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A competitor in a 2012 Tough Mudder in West Dover, Vermont.

A competitor jumps into a vat of ice water during a Tough Mudder event in West Dover, Vermont, on July 15, 2012. A young man drowned after competing in a Tough Mudder in West Virginia in April 2013.

Photograph by Jessica Rinaldi, Reuters

Luna Shyr

for National Geographic News

Published April 25, 2013

The first fatality in a Tough Mudder endurance event this past weekend raises a dire prospect that's typically far from the minds of participants or buried in the fine print of contracts.

Such extreme activities, with names like Rugged Maniac and Warrior Dash, have surged in popularity. Their novelty challenges include crawling under live wires, plunging into an icy dumpster, and dangling from monkey bars coated with butter and mud.

At best, such obstacle courses push mental and physical stamina and build teamwork; at worst, people get injured or even die.

After the Tough Mudder in Gerrardstown, West Virginia, this past weekend, 20 participants were treated at the local hospital, including two people with heart attacks and several people with hypothermia, head injuries, and orthopedic injuries. Avishek Sengupta, a 28-year-old from Maryland, drowned. His death has been ruled an accident after he jumped from a plank into a pool of muddy water during the race.

In April 2012, a 30-year-old man died in Texas after a similar event called The Original Mud Run. Two men died in a Warrior Dash in Missouri later that summer.

Tough Mudder is a nine- to 12-mile (14- to 19-kilometer) endurance challenge that bills itself as "probably the toughest event on the planet." An estimated 750,000 people have participated in Tough Mudder courses since 2010, running through mud and over obstacles. There are more than 50 Tough Mudder events planned for the rest of this year in the U.S., Australia, Japan, South Africa, and Europe. The company that puts on the events says that its courses are designed with safety experts, and that emergency personnel are present.

To reduce risk of competing in such events, sport psychologists and physicians emphasize preparation and awareness. We asked two experts—Justin Anderson of Premier Sport Psychology in Minneapolis/St. Paul, Minnesota, and Dave Olson, a team physician for the Minnesota Vikings—to share their insights on extreme activities. (Quiz: Are You a Risk Taker?)

Justin Anderson, a sport psychologist, on extreme endurance events:

The term "extreme" has been applied to everything from Tough Mudder to Ironman to things like heli-skiing or BASE jumping. What makes a sport extreme?

It depends on whom you ask, but I think "extreme sports" include anything that's on the fringe of the mainstream and can be incredibly grueling or incredibly dangerous. All of those activities fit those categories.

Why do you think endurance events like Tough Mudder have become so popular?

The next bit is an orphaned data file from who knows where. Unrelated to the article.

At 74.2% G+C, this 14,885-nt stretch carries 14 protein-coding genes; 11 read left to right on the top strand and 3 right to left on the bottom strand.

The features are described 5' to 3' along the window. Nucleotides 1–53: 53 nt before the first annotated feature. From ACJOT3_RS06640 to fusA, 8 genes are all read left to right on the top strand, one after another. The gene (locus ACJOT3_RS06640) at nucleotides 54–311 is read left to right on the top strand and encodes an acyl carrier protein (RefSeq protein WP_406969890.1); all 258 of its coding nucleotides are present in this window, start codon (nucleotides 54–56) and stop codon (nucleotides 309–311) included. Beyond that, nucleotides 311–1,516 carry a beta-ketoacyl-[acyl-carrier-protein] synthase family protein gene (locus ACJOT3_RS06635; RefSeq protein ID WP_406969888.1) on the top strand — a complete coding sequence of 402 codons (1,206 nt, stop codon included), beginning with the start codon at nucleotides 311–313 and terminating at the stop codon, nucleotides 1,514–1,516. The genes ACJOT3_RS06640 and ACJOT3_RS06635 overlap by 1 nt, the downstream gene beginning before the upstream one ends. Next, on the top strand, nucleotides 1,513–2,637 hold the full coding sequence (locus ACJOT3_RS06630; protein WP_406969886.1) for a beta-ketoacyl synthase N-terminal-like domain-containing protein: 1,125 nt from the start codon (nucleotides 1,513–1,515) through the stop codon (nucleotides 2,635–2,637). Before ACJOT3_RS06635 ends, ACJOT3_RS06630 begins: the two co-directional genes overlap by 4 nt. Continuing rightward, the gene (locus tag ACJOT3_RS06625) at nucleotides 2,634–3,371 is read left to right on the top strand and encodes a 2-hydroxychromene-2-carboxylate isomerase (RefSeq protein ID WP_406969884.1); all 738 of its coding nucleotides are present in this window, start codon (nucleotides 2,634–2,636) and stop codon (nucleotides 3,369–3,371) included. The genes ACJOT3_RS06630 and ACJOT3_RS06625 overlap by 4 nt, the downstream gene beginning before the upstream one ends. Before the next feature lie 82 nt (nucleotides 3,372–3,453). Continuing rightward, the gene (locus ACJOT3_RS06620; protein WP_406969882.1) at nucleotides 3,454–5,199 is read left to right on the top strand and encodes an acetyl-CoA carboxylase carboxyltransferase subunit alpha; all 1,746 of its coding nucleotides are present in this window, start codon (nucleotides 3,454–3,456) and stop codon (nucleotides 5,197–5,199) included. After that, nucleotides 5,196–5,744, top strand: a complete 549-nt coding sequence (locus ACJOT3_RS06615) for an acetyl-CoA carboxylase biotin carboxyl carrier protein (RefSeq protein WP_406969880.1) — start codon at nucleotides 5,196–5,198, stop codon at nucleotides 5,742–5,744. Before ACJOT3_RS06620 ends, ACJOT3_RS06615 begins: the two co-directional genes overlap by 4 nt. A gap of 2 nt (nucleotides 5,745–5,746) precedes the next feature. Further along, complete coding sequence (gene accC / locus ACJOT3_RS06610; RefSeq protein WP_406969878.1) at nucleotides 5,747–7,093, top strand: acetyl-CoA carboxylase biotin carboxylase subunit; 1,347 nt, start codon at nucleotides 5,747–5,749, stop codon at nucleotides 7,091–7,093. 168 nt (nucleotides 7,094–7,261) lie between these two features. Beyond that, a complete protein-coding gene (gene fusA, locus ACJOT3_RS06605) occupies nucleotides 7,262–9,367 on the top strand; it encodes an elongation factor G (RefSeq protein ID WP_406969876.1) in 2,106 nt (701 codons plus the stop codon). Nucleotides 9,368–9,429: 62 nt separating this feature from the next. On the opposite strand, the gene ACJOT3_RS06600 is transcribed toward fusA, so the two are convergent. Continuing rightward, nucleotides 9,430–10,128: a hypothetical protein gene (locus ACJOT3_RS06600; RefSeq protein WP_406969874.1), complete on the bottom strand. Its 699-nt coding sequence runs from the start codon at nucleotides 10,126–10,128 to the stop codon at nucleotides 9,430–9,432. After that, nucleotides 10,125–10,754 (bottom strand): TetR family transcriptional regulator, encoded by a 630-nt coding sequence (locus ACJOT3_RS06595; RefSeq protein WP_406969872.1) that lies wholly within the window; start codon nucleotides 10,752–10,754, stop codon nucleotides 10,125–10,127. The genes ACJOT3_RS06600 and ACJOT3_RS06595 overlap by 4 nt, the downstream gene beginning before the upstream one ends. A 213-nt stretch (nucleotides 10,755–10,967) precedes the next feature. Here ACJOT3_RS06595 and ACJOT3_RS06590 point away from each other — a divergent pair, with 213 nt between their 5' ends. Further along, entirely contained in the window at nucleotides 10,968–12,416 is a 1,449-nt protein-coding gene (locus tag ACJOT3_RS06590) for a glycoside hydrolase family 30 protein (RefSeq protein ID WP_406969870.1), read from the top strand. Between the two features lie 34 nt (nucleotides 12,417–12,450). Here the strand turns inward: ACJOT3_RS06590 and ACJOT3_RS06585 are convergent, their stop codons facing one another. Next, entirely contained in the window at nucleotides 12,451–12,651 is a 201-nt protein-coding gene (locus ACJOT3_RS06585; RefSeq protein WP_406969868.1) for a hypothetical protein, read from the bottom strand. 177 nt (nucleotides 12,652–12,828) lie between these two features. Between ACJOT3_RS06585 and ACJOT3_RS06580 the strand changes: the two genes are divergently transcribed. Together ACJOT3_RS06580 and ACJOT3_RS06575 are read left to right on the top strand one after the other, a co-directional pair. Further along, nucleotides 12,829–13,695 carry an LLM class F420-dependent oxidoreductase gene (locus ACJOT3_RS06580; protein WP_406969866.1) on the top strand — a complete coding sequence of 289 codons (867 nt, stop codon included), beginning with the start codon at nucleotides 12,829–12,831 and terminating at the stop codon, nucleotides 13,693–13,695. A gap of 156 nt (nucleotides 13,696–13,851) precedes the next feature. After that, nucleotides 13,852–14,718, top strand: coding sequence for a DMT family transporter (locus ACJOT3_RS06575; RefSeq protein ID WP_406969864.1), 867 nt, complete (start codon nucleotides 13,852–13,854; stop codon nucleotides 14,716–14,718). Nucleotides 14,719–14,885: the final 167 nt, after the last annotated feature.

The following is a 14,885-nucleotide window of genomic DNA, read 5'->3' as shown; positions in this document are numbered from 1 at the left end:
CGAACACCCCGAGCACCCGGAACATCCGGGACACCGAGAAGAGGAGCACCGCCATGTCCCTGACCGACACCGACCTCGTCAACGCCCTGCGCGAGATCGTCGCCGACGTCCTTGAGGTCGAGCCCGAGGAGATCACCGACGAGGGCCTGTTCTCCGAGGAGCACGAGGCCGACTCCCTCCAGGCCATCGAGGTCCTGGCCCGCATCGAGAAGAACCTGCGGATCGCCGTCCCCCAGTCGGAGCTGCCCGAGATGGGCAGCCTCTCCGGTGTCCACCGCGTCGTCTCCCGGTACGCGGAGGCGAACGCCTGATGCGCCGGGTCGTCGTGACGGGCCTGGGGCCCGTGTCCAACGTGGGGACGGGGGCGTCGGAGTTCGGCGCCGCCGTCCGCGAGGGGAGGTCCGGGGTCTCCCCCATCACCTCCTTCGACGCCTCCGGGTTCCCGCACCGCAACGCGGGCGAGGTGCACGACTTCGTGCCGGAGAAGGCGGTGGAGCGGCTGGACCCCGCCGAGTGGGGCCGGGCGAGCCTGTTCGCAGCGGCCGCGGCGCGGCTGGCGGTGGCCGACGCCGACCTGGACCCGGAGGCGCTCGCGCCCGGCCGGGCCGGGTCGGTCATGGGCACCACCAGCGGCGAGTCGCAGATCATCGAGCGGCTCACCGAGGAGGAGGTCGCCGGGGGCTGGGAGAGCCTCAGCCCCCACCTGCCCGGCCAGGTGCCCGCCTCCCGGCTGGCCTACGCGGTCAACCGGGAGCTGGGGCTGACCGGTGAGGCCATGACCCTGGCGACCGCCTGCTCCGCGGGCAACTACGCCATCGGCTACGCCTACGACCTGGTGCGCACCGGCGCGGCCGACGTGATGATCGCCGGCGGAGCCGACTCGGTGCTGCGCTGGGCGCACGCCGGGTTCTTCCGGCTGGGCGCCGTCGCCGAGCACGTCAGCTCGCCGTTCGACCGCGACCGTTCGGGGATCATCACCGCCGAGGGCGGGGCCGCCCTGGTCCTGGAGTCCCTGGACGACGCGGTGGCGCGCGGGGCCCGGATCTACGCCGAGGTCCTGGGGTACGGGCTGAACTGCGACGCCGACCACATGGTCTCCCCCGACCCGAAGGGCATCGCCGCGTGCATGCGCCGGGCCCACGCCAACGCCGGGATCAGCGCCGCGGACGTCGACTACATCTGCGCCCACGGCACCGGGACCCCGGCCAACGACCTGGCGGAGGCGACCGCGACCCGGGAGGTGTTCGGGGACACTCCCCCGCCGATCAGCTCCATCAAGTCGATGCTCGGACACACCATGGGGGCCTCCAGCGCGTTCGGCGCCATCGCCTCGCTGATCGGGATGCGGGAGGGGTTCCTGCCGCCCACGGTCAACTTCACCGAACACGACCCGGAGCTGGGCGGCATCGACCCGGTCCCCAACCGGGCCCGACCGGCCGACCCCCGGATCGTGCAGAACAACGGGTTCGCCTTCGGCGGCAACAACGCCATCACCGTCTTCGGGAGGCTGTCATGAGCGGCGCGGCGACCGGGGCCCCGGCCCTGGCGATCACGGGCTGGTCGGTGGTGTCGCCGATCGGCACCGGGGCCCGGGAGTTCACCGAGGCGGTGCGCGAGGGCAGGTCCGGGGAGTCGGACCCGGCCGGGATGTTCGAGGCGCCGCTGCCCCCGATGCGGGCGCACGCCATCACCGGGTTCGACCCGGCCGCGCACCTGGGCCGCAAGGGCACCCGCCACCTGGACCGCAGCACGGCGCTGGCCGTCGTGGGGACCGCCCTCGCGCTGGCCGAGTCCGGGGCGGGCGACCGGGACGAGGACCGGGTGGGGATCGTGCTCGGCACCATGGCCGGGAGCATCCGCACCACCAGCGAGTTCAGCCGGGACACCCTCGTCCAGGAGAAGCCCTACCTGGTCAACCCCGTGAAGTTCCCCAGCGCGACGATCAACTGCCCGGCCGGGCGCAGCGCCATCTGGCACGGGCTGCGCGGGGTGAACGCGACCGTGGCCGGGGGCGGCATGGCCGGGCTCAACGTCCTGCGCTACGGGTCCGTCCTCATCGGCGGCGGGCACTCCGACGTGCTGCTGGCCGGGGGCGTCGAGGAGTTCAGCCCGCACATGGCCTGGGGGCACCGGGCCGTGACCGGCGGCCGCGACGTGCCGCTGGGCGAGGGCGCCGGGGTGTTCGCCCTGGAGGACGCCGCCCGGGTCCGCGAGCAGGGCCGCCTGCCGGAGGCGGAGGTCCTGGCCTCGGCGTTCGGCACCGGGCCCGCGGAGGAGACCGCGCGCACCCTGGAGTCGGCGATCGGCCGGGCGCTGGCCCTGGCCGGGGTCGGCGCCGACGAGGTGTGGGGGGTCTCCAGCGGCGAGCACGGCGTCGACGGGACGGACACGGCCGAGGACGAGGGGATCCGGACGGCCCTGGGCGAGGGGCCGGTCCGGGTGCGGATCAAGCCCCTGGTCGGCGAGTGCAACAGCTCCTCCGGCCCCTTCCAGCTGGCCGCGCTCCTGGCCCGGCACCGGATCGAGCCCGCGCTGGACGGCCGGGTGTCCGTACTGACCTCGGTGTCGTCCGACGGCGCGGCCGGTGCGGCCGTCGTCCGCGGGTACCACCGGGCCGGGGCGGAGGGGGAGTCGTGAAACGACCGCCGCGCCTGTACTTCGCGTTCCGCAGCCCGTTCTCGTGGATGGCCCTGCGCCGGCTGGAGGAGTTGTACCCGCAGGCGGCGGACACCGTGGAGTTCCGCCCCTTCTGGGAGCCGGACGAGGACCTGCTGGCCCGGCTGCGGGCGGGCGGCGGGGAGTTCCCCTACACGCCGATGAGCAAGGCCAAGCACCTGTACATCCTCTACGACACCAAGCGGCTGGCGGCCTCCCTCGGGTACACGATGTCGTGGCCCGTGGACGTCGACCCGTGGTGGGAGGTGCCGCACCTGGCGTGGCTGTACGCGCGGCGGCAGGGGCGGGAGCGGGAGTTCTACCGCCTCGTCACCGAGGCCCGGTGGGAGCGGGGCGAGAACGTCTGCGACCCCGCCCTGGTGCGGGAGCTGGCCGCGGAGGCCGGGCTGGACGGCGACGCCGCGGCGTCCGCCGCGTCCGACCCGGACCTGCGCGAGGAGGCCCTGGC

Humans always want to continue to push the envelope. People tend to feel most content when they're growing and hitting or exceeding goals. Then there are additional gains like triggering dopamine in the brain—it acts as a natural high, and we can feel euphoric once we've completed one of these things.

There's also this identity factor of being someone who's tough and a go-getter. Finally there's the community; we get to interact with folks like ourselves who are high achievers, and that can be a really attractive thing.

What should anyone who participates in an extreme activity consider before they go out there?

It's important to be mindful of why we're getting into these activities and see if it's really worth it. When our dopamine levels get triggered, it becomes a natural high. What tends to happen is it takes more and more to get that psychological and biochemical effect, so we push and say we can go to this next level.

Also be careful not to be too caught up in the "rah rah" of the event. Once you jump into these things, it can be really seductive—that social persuasion of "let's go," even though your body and mind might be saying to slow down or take it back a notch.

Do people tend to overestimate their ability to do these endurance events? Underestimate the risks?

It depends on the person. Certainly a lot of people overestimate their ability. Ask yourself what you're doing to get your body prepared. Pay attention to your body and mind, especially when it's telling you to stop. That's the beauty of endurance sports like Ironman—the athletes are incredibly tough and they've learned in training how to focus on other things when they're running through cramps or their body wants to stop.

But the key is knowing which signals to pay attention to and which ones not to, and that comes from years of experience of knowing your body and its limits.

When you talk about the difference between pros and amateurs, we say pros practice far, far more than they play, and amateurs play far more than they practice. In the case of high-level athletes, they do a lot of training and understand what the extremes are. They know they have to build up to them. I recommend getting to know the process because these things are much more challenging than they appear, both mentally and physically.

(Related: Photos: Risk Takers)

Dave Olson, a team physician for the Minnesota Vikings, on preparedness:

What's the minimum training you would recommend for an event like Tough Mudder?